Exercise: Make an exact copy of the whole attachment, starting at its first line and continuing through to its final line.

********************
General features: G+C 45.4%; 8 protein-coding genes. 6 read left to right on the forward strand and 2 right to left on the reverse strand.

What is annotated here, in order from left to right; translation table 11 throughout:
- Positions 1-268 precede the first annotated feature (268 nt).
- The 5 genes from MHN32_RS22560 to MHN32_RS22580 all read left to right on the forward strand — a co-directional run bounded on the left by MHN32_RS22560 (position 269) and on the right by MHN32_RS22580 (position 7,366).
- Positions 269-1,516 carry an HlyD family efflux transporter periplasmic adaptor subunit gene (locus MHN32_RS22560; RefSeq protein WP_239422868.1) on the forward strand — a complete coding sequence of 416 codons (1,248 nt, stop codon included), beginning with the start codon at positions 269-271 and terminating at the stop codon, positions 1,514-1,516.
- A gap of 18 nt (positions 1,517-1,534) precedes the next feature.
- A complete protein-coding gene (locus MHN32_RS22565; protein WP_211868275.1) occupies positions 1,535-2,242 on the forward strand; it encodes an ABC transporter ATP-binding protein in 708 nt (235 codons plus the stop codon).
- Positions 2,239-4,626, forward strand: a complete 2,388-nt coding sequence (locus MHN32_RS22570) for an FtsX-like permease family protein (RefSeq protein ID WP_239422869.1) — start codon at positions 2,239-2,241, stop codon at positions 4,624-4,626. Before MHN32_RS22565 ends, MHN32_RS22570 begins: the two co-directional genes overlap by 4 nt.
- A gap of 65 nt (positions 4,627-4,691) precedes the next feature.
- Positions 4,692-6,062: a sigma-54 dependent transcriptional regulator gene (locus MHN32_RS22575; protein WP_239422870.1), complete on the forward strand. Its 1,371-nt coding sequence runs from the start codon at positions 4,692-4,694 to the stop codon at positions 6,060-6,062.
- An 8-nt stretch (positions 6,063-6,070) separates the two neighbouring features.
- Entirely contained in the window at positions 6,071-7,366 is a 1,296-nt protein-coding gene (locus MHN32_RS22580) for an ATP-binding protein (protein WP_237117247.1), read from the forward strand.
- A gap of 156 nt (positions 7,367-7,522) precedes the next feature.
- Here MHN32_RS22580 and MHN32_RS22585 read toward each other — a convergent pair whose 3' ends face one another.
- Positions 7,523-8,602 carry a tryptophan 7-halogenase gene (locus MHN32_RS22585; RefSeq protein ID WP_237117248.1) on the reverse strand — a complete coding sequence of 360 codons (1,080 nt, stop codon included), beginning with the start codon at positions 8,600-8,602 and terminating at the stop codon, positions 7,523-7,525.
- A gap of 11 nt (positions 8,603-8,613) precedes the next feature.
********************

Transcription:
General features: G+C 45.4%; 8 protein-coding genes. 6 read left to right on the forward strand and 2 right to left on the reverse strand.

What is annotated here, in order from left to right; translation table 11 throughout:
- Positions 1-268 precede the first annotated feature (268 nt).
- The 5 genes from MHN32_RS22560 to MHN32_RS22580 all read left to right on the forward strand — a co-directional run bounded on the left by MHN32_RS22560 (position 269) and on the right by MHN32_RS22580 (position 7,366).
- Positions 269-1,516 carry an HlyD family efflux transporter periplasmic adaptor subunit gene (locus MHN32_RS22560; RefSeq protein WP_239422868.1) on the forward strand — a complete coding sequence of 416 codons (1,248 nt, stop codon included), beginning with the start codon at positions 269-271 and terminating at the stop codon, positions 1,514-1,516.
- A gap of 18 nt (positions 1,517-1,534) precedes the next feature.
- A complete protein-coding gene (locus MHN32_RS22565; protein WP_211868275.1) occupies positions 1,535-2,242 on the forward strand; it encodes an ABC transporter ATP-binding protein in 708 nt (235 codons plus the stop codon).
- Positions 2,239-4,626, forward strand: a complete 2,388-nt coding sequence (locus MHN32_RS22570) for an FtsX-like permease family protein (RefSeq protein ID WP_239422869.1) — start codon at positions 2,239-2,241, stop codon at positions 4,624-4,626. Before MHN32_RS22565 ends, MHN32_RS22570 begins: the two co-directional genes overlap by 4 nt.
- A gap of 65 nt (positions 4,627-4,691) precedes the next feature.
- Positions 4,692-6,062: a sigma-54 dependent transcriptional regulator gene (locus MHN32_RS22575; protein WP_239422870.1), complete on the forward strand. Its 1,371-nt coding sequence runs from the start codon at positions 4,692-4,694 to the stop codon at positions 6,060-6,062.
- An 8-nt stretch (positions 6,063-6,070) separates the two neighbouring features.
- Entirely contained in the window at positions 6,071-7,366 is a 1,296-nt protein-coding gene (locus MHN32_RS22580) for an ATP-binding protein (protein WP_237117247.1), read from the forward strand.
- A gap of 156 nt (positions 7,367-7,522) precedes the next feature.
- Here MHN32_RS22580 and MHN32_RS22585 read toward each other — a convergent pair whose 3' ends face one another.
- Positions 7,523-8,602 carry a tryptophan 7-halogenase gene (locus MHN32_RS22585; RefSeq protein ID WP_237117248.1) on the reverse strand — a complete coding sequence of 360 codons (1,080 nt, stop codon included), beginning with the start codon at positions 8,600-8,602 and terminating at the stop codon, positions 7,523-7,525.
- A gap of 11 nt (positions 8,603-8,613) precedes the next feature.